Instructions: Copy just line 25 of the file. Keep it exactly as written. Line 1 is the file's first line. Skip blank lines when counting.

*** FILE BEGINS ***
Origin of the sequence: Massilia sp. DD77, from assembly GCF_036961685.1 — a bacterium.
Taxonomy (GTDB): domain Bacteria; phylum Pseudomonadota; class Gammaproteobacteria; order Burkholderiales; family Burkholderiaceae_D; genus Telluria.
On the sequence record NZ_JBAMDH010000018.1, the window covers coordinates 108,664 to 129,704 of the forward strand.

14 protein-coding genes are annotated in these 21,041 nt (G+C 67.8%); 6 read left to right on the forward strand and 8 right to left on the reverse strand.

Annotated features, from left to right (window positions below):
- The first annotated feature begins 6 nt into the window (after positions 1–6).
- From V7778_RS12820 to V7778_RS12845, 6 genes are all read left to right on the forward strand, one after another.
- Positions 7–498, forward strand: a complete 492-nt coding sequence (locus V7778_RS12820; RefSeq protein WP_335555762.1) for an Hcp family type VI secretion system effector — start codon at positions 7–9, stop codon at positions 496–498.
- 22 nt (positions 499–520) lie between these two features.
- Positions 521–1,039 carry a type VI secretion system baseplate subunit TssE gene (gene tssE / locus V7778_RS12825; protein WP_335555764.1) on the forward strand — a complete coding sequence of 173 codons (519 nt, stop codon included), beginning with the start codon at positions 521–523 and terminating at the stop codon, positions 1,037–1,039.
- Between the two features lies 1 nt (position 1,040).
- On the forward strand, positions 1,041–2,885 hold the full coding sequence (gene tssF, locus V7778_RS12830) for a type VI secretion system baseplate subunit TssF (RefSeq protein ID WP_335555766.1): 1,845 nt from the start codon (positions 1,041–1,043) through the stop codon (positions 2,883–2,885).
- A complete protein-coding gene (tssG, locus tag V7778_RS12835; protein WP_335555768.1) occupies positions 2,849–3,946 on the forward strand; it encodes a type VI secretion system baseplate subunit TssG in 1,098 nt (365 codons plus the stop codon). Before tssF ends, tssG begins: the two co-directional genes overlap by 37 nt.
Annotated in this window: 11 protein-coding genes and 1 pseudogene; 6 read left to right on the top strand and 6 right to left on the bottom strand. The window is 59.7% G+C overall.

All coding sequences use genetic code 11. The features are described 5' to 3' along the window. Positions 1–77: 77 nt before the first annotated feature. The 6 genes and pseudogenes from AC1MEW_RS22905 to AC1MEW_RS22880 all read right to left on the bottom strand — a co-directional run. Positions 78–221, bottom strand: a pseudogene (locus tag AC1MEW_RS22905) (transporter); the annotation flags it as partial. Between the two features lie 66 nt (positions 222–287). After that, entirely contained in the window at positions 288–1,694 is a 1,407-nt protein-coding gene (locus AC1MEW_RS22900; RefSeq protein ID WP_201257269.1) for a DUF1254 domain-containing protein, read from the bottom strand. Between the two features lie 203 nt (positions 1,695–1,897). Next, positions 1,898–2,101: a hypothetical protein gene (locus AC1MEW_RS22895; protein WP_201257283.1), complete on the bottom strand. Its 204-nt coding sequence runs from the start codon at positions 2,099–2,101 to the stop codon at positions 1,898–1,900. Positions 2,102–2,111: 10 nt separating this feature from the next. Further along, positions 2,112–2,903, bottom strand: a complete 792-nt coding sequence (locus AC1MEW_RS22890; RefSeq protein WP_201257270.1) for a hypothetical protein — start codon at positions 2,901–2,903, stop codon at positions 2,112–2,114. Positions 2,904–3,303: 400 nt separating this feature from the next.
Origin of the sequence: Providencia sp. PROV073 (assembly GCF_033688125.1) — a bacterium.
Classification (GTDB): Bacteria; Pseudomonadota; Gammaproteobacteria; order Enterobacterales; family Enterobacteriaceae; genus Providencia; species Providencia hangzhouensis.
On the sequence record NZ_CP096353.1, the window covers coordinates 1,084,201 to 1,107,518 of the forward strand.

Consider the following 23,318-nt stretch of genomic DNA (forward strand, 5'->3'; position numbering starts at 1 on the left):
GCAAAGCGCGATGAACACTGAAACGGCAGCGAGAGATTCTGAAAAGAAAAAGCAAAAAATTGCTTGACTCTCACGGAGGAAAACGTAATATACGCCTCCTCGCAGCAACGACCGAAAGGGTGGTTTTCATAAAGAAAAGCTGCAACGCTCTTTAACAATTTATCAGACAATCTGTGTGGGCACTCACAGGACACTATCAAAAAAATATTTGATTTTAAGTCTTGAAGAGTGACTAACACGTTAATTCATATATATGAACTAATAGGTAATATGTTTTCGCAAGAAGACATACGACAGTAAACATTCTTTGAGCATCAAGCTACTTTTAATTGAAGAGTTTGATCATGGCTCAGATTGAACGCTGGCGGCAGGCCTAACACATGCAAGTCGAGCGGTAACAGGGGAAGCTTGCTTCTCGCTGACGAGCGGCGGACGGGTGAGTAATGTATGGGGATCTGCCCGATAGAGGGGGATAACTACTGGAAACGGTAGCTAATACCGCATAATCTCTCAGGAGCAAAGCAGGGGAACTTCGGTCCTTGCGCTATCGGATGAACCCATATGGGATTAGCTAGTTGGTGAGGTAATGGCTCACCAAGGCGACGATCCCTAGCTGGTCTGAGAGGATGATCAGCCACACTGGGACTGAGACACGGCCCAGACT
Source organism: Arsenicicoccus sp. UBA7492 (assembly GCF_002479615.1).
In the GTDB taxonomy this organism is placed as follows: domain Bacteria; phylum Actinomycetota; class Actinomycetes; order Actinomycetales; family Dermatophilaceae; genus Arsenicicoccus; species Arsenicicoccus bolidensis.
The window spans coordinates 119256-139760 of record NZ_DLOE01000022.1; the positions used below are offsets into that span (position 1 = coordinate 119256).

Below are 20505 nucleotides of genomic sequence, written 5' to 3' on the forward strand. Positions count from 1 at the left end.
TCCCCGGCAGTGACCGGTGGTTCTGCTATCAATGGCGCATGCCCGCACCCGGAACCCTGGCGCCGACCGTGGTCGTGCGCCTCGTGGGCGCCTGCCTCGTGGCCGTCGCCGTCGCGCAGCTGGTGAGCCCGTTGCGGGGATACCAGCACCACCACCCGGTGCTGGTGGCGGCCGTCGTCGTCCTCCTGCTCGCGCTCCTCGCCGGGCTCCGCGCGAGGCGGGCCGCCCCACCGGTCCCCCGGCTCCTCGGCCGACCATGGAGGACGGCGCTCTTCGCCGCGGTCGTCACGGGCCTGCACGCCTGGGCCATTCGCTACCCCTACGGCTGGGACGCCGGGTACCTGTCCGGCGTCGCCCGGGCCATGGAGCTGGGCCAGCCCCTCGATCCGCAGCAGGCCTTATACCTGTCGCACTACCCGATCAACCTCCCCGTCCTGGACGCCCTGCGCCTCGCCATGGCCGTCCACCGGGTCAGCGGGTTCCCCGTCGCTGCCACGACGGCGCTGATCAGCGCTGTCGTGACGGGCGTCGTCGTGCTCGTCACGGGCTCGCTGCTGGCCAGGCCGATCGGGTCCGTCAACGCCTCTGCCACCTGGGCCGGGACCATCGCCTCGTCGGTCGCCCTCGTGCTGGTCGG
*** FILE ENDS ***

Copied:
TCCCCGGCAGTGACCGGTGGTTCTGCTATCAATGGCGCATGCCCGCACCCGGAACCCTGGCGCCGACCGTGGTCGTGCGCCTCGTGGGCGCCTGCCTCGTGGCCGTCGCCGTCGCGCAGCTGGTGAGCCCGTTGCGGGGATACCAGCACCACCACCCGGTGCTGGTGGCGGCCGTCGTCGTCCTCCTGCTCGCGCTCCTCGCCGGGCTCCGCGCGAGGCGGGCCGCCCCACCGGTCCCCCGGCTCCTCGGCCGACCATGGAGGACGGCGCTCTTCGCCGCGGTCGTCACGGGCCTGCACGCCTGGGCCATTCGCTACCCCTACGGCTGGGACGCCGGGTACCTGTCCGGCGTCGCCCGGGCCATGGAGCTGGGCCAGCCCCTCGATCCGCAGCAGGCCTTATACCTGTCGCACTACCCGATCAACCTCCCCGTCCTGGACGCCCTGCGCCTCGCCATGGCCGTCCACCGGGTCAGCGGGTTCCCCGTCGCTGCCACGACGGCGCTGATCAGCGCTGTCGTGACGGGCGTCGTCGTGCTCGTCACGGGCTCGCTGCTGGCCAGGCCGATCGGGTCCGTCAACGCCTCTGCCACCTGGGCCGGGACCATCGCCTCGTCGGTCGCCCTCGTGCTGGTCGG